Published on Academy of American Poets (https://poets.org)


body shop

i've heard tell of a hustle
in brooklyn where clever folks
throw themselves in front of cars
lurching down eastern parkway

not the beat-up green mini-vans
or duct tape toyotas of poets, not
impalas bleeding chrome
spinning disposable testosterone

but mid to high end machines
of certain insurance booty, drivers
in the 30 to 50 year range, same
demographic as oprah's audience

i suppose there is a right and wrong
approach to this science, the angles
of minimal damage to consider, side
to bumper, back to door, head up

unless her poodle is well groomed.
few have retired, i would speculate
but work less now that checks
lack bounce and the mailman walks briskly

it must be the eyes, wide and clean
that distinguish these impact alvin aileys
from ordinary jaywalkers

at utica i marvel at the desperate genius
the split-second calculus, the risks and gains
of such occupation, before descent
into the dark anonymity of the 4 train

Credit


Copyright © 2012 by Quraysh Ali Lansana. From mystic turf (Willow Books, 2012). Reprinted from Split This Rock’s The Quarry: A Social Justice Poetry Database.

Author


Quraysh Ali Lansana

Quraysh Ali Lansana was born September 13, 1964, in the town of Enid, Oklahoma, and received his MFA in creative writing at New York University.

Lansana is the author of mystic turf (Willow Books, 2012); They Shall Run: Harriet Tubman Poems (Third World Press, 2004); Southside Rain (Third World Press, 2000); and the children’s book The Big World (Addison-Wesley, 1999), as well as four poetry chapbooks. He coauthored, with Christopher Stewart, the book The Walmart Republic (Mongrel Empire Press, 2014), and has coedited a number of anthologies, most recently The Breakbeat Poets: New American Poetry in the Age of Hip Hop (Haymarket Books, 2015).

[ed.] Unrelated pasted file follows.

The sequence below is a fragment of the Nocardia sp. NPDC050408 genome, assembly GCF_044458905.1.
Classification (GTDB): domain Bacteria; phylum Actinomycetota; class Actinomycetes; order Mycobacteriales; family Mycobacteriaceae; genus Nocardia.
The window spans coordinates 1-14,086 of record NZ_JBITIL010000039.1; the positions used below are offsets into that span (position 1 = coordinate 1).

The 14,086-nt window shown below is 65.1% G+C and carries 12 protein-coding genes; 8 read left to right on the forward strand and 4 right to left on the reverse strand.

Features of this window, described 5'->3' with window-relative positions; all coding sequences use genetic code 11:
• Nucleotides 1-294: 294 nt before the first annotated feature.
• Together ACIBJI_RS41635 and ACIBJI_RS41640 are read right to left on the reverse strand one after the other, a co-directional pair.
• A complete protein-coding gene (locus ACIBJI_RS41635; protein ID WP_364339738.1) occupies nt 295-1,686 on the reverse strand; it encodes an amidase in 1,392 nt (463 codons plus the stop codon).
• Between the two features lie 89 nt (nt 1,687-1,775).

In his work, Lansana travels back to his origins in the southwestern United States and takes a look at the politics, contradictions, injustices, and inequalities—in race, ethnicity, and social status—present in what he refers to as “The Walmart Republic.”

In his review of mystic turf, Major Jackson says, “In these poems that lyrically insinuate in brief yet lasting notes, Quraysh Ali Lansana tags the nervous streets, American foothills, domestic rooms, and memories that constitute our bluesy soul, and asks, ‘Why can’t we speak the grace we all avoid?’ We’ve no slipperiness here, just the solid walkings and meditations of a man poised in his life to speak the grace he’s earned and to speak his journey with enormous dignity and artfulness.”

The recipient of the 1999 Henry Blakely Award and the Chicago Black Book Fair’s 2000 Poet of the Year Award, Lansana is the former director of the Gwendolyn Brooks Center for Black Literature and Creative Writing at Chicago State University, where he was also taught English and creative writing. He is currently a faculty member of the creative writing program at the School of the Art Institute of Chicago and Oklahoma City University’s Red Earth MFA creative writing program. He lives in Chicago.

Date Published: 2016-03-23

Source URL: https://poets.org/poem/body-shop